Coronavirus symptoms update: The sign in your mouth that could signal you have COVID-19. Coronavirus symptoms reflect that it is an altogether different beast from your average respiratory infection.
Among the myriad of ways it can show up on the body is a peculiar sign in your mouth
Coronavirus has thus far evaded humanity’s efforts to stop it but knowledge of how it operates is a proving to be a chink in its armour.
This is particularly true in the area of symptoms, which researchers now have a far greater insight into than when it first broke out.
Evidence has unveiled a host of unusual symptoms, yet, the NHS still only highlights three.
According to the health body, the main symptoms of coronavirus are:
A high temperature – this means you feel hot to touch on your chest or back (you do not need to measure your temperature)
A new, continuous cough – this means coughing a lot for more than an hour, or three or more coughing episodes in 24 hours (if you usually have a cough, it may be worse than usual)
A loss or change to your sense of smell or taste – this means you’ve noticed you cannot smell or taste anything, or things smell or taste different to normal
There is a growing concern that the general public is not clued up to the range of symptoms that may experience.
This could enable the virus to spread undetected through the population.
A new study provides further insight into the ways COVID-19 can impact the body.
Researchers have identified mouth lesions and spots on the palate amongst a number of patients.
Researchers found that one-third of COVID-19 patients with skin rashes on their arms and legs also had breakouts on the roofs of their mouths.
What’s more, these splotches usually appeared about two weeks after people first experienced more well-known symptoms such as fever or shortness of breath.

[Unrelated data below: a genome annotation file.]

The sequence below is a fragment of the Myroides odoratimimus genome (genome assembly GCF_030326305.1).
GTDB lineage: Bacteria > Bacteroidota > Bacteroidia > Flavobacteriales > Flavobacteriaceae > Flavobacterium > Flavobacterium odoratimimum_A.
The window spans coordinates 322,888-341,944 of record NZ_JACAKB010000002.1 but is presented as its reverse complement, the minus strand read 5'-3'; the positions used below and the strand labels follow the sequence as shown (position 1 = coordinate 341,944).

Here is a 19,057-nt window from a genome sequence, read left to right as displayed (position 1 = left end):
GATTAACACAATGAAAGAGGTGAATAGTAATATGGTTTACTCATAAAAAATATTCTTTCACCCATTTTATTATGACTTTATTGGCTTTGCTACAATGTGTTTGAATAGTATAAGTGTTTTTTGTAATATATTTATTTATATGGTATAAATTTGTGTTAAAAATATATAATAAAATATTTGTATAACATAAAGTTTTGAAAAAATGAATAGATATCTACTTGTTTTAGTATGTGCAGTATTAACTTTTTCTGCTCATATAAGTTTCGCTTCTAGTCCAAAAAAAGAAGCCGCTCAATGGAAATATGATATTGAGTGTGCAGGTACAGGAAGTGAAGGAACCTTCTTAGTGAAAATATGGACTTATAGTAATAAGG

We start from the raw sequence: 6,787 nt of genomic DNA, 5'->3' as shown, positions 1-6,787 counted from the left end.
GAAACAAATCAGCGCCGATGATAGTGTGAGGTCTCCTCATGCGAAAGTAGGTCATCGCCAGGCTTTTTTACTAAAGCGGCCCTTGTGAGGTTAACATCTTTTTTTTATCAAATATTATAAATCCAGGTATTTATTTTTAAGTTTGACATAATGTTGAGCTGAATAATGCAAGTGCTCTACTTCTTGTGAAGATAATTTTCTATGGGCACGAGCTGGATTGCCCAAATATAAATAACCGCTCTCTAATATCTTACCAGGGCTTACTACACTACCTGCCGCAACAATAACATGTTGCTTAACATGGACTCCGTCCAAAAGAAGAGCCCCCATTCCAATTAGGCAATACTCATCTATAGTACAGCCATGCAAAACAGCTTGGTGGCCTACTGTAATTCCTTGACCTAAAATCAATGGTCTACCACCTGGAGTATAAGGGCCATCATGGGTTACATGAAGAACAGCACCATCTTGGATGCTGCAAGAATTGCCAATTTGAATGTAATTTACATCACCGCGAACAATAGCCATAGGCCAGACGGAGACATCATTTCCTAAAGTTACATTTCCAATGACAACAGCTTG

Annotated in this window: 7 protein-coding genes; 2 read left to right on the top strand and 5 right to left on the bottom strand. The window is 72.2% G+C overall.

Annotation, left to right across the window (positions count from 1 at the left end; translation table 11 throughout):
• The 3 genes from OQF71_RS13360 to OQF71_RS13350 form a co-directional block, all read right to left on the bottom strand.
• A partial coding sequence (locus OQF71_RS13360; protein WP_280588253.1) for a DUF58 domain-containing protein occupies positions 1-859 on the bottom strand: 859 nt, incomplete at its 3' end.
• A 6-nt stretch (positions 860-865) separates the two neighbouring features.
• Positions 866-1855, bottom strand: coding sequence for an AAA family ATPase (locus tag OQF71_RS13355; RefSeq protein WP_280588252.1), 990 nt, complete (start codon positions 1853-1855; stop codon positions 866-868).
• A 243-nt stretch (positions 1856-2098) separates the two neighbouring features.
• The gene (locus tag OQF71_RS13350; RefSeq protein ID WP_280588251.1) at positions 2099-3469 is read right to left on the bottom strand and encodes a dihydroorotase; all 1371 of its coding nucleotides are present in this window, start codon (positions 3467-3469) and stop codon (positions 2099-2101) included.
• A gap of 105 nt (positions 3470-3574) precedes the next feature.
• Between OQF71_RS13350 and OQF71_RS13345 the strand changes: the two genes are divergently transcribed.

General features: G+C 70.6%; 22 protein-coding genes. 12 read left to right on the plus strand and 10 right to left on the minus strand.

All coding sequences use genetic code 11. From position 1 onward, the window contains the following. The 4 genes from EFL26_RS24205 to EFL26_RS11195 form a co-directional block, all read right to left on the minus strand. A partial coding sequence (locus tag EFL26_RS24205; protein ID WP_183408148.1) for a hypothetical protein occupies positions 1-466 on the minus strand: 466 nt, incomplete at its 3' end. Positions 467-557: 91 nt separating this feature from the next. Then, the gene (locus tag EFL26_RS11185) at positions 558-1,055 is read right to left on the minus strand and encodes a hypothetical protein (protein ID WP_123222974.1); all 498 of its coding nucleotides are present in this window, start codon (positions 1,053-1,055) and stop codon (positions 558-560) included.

In light of the findings, the team from Ramon y Cajal University Hospital in Madrid, Spain, said doctors and nurses should examine the oral cavities of confirmed or suspected coronavirus patients to see if they are also exhibiting these signs.
How did they gather their findings?
The researchers examined 21 coronavirus patients at a hospital who had a skin rash from March 30 to April 8.
Six patients had enanthem – a rash that looks like small spots that typically appear in the mucous membranes, such as the mouth, nose and throat.
The average time between the onset of classic symptoms such as coughing and these lesions were about 12 days.
All were between ages 40 and 69 and four of the six were female, suggesting this symptom might affect certain subgroups of patients.
The team said this is not the first time enanthem has been seen in COVID-19 patients, with reports of the rash recorded in Italy.
“Despite the increasing reports of skin rashes in patients with COVID-19, establishing an etiological diagnosis is challenging,” the authors wrote.
They added: “However, the presence of enanthem is a strong clue that suggests a viral etiology rather than a drug reaction, especially when a petechial pattern is observed.”
The researchers noted that many coronavirus patients don’t have their mouths examined due to safety concerns that they’ll expel infected droplets.
Because of this, and the fact that patients are often wearing masks, it is plausible that the true number of people affected is far higher.
What should I do if I recognise this symptom?
Accordingly, if you have any of the main symptoms of coronavirus you should stay at home (self-isolate).
“Do not leave your home or have visitors. Anyone you live with, and anyone in your support bubble, must also self-isolate,” advises the health body.
It also says to get a test to check if you have coronavirus as soon as possible